September 26 (THEWILL) – Central Bank of Nigeria (CBN) Governor Godwin Emefiele revealed that the country’s infrastructure needs to improve by at least 5-7% to boost productivity and growth sustainable business.
Mr. Emefiele, who was represented by Apex Bank’s Corporate Communications Director Mr. Osita Nwasinobi, made the disclosure while delivering the keynote speech at the Finance Correspondents Association 30th Anniversary Conference and Awards of Nigeria (FICAN) which had the theme: “Financing Infrastructure and SMEs for Inclusive Growth in the Post-COVID-19 Economy”, held in Lagos on Saturday.
He explained that despite being a sector of the economy that has been a major engine of growth, innovation and job creation, the potential of micro, small and medium enterprises (MSMEs) to stimulate the growth and job creation has been hampered by the lack of access to quality services. Infrastructure.
The governor of the CBN noted that although the countries of sub-Saharan Africa spent around 6-12% of their GDP per year on infrastructure, Nigeria is expected to need an investment of $ 100 billion to close its deficit. ‘infrastructure every year for the next 30 years, which is currently estimated at around 1.2% of its gross domestic product (GDP).
“Beyond infrastructure, access to finance remains one of the greatest threats to the development of MSMEs in developed and developing economies, with serious implications for productivity, economic development and job creation. “, he added.
Mr Emefiele asserted: “The MSME financing gap in Nigeria is estimated at around 617.3 billion naira per year before the Covid-19 pandemic, as less than 5% of these companies have access to adequate financing for support their working capital and the expansion of their business. needs (PwC). Other constraints to MSME development in Nigeria, as noted in the survey, included difficulty in finding clients, an infrastructure deficit, insufficient cash flow, multiple taxes, regulatory burden and implementation sub-optimal MSME policy provisions.
At the same time, he revealed that the apex bank has put in place several policy measures to boost economic growth and reduce the impact of the COVID-19 pandemic on Nigerians and that its response efforts accounted for around 3.5% of the GDP.
He reiterated that the CBN remained committed to fulfilling its development mandate by collaborating with stakeholders across the infrastructure and MSME segments to boost domestic production.
“There is an urgent need for tax authorities to work with the Central Bank of Nigeria to change the lenses through which they look at MSMEs and infrastructure development, by crafting innovative policy measures to unleash the potential of these companies to spur innovation. and industrialization. Ladies and Gentlemen, without adequate infrastructure, the Nigerian economy cannot overcome its structural challenges and achieve growth, as well as development, ”said the Governor of the CBN.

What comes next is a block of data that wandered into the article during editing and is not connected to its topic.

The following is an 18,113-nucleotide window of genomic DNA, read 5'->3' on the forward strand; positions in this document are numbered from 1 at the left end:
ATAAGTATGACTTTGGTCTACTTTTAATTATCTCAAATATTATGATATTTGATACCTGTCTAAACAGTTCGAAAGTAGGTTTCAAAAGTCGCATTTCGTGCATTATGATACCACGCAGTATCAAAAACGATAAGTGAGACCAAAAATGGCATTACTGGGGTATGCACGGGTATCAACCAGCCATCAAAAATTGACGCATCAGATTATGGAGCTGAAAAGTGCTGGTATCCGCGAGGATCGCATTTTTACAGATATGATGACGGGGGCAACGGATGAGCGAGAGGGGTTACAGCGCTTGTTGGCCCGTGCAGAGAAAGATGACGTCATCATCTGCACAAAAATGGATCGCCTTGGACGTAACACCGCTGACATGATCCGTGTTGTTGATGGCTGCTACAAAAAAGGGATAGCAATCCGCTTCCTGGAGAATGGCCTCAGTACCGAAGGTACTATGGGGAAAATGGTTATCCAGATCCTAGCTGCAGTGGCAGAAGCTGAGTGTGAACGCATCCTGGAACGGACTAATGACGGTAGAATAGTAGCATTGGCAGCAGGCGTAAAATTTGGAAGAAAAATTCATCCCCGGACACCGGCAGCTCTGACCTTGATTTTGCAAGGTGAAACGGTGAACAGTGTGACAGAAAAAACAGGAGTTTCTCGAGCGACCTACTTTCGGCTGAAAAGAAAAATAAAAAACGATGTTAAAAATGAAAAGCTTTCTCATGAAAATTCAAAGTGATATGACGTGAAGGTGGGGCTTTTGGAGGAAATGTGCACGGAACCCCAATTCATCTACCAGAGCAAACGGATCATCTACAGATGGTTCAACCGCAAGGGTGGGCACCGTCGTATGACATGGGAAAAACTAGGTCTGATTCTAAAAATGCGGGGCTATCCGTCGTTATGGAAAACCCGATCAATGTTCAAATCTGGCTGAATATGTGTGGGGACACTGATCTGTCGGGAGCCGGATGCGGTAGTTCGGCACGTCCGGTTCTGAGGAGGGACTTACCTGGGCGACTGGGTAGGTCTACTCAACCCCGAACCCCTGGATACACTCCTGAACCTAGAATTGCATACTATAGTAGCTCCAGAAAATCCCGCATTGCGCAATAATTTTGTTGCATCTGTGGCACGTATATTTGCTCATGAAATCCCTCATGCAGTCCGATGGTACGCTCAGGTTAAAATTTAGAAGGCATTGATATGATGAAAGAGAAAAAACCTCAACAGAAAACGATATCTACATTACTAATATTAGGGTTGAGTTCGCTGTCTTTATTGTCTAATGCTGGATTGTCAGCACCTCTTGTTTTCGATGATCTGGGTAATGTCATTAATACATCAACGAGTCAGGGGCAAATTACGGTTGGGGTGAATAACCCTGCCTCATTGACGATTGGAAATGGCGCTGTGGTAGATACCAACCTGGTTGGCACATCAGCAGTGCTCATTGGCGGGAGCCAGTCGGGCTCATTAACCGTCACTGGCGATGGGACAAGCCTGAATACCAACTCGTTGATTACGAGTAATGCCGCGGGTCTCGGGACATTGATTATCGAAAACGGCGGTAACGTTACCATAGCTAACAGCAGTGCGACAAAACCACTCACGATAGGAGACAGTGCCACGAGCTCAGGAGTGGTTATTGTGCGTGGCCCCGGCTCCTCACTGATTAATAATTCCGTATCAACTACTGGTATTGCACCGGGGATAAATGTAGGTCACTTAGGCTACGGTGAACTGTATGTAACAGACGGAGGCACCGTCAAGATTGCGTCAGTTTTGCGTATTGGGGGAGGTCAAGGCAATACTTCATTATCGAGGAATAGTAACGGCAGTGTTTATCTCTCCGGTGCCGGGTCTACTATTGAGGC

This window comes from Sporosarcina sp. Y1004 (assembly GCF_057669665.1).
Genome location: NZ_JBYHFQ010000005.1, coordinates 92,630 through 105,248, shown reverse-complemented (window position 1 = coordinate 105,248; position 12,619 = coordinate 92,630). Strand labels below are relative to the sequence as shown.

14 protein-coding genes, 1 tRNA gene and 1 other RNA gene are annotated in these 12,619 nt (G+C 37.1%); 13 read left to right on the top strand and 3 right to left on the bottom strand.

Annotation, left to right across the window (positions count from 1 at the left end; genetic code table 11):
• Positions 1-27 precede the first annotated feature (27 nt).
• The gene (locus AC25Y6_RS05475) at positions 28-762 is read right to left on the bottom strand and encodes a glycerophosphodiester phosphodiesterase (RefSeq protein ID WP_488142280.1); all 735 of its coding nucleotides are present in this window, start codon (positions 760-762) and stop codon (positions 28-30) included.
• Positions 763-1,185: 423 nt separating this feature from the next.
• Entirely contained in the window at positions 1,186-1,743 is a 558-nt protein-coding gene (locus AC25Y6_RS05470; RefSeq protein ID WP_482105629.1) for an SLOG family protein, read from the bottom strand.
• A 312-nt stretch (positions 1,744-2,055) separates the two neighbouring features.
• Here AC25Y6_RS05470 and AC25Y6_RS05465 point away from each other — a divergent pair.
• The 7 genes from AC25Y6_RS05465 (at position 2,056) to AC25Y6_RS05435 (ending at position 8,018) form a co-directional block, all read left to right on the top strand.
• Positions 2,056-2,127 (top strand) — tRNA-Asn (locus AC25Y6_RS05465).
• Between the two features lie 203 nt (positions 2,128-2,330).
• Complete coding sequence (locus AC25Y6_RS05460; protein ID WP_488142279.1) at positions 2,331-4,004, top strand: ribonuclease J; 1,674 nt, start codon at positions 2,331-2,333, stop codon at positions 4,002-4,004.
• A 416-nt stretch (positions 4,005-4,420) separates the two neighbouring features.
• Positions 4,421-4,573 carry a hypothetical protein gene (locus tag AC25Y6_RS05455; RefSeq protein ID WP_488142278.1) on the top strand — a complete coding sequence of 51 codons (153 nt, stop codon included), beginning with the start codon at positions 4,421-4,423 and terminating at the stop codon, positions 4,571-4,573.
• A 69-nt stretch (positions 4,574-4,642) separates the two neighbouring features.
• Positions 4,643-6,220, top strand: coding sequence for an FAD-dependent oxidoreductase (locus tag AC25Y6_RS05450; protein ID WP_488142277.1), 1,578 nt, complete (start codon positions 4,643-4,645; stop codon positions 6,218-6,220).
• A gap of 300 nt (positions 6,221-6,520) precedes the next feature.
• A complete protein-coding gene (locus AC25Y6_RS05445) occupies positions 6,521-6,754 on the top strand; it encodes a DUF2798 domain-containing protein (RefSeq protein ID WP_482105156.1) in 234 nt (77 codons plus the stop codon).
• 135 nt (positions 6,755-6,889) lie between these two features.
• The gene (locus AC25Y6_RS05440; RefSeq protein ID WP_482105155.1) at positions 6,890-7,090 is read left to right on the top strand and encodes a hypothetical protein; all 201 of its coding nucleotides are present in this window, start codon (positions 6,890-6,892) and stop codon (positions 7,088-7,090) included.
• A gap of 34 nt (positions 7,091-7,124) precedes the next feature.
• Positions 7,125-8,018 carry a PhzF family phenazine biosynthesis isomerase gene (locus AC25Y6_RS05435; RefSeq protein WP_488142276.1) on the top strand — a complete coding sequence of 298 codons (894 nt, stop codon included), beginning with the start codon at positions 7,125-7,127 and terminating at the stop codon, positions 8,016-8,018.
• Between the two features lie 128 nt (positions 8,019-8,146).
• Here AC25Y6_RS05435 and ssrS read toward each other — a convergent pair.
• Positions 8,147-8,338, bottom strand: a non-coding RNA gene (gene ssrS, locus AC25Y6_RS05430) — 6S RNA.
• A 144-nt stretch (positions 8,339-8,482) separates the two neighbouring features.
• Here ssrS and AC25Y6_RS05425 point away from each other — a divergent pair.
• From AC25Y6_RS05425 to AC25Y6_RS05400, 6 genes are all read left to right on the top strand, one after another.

Meanwhile, the Managing Director / CEO of Heritage Bank, Mr. Ifie Sekibo, who was represented by Olusegun Akanji, Division Manager, Strategy and Business Solutions, argued that the government cannot solve the infrastructure problems of the country, noting that it is the private sector that will deliver the solution.
The government can only propose enabling policies that will support private sector interventions. We need global private sector intervention to help us realize an infrastructure development vision, ”he said.
Mr. Ifie noted that until the country develops an identity management system that delivers value to citizens, SMEs will continue to face funding challenges.
He explained that although the banking sector has funded many SMEs in terms of numbers, it is the sector that has the highest number of bad debts and frauds in terms of numbers.
Mr. Bola Koko, Managing Director of FMDQ Group, represented by Yomi Osinubi, Head of Private Market, urged Nigeria to design a way in which its domestic capital market could finance the international capital market.
This was, he said, the only way to get the infrastructure rewards.
“If we are to take advantage of our infrastructure, we must first design a way in which our domestic capital market can actually finance the capital market.
“But investors in the international debt and debt capital market, money will enter an environment where capital is expected and good management of these resources and cash flow will return to it.
“So I think there may be the problem of an underlying structure where we want to invest capital like paying the road infrastructure tax.
“If you want SMEs to get the most out of infrastructure development in the country, the Governor of CBN mentioned the biggest area of course for SMEs which is energy. The second most important is logistics, the movement of goods across the country, ”he said.
Mr. Temidayo Obisan, executive commissioner representing the managing director of the Securities and Exchange Commission (SEC) indicated that the nation has connected the right duration of money which he believes would be long term. “The main thing to identify is that infrastructure is a long term thing, so it is essential that we connect the right duration of money which is long term capital which is what the capital market provides and which should be the regulator.
“We have about three surviving infrastructure funds in Nigeria which now total almost $ 100 billion, about $ 90 billion itch at the moment and some are registered $ 200 billion programs,” he said.
More so, FICAN President Titus Chima Nwokoji said that if Nigeria’s infrastructure deficit, estimated at N36 trillion per year, was closed, many of the country’s economic challenges would be easily addressed.
“And coming out of the COVID-19 pandemic, we know that if the infrastructure is repaired and SMEs thrive, the growth you see will be faster,” he added.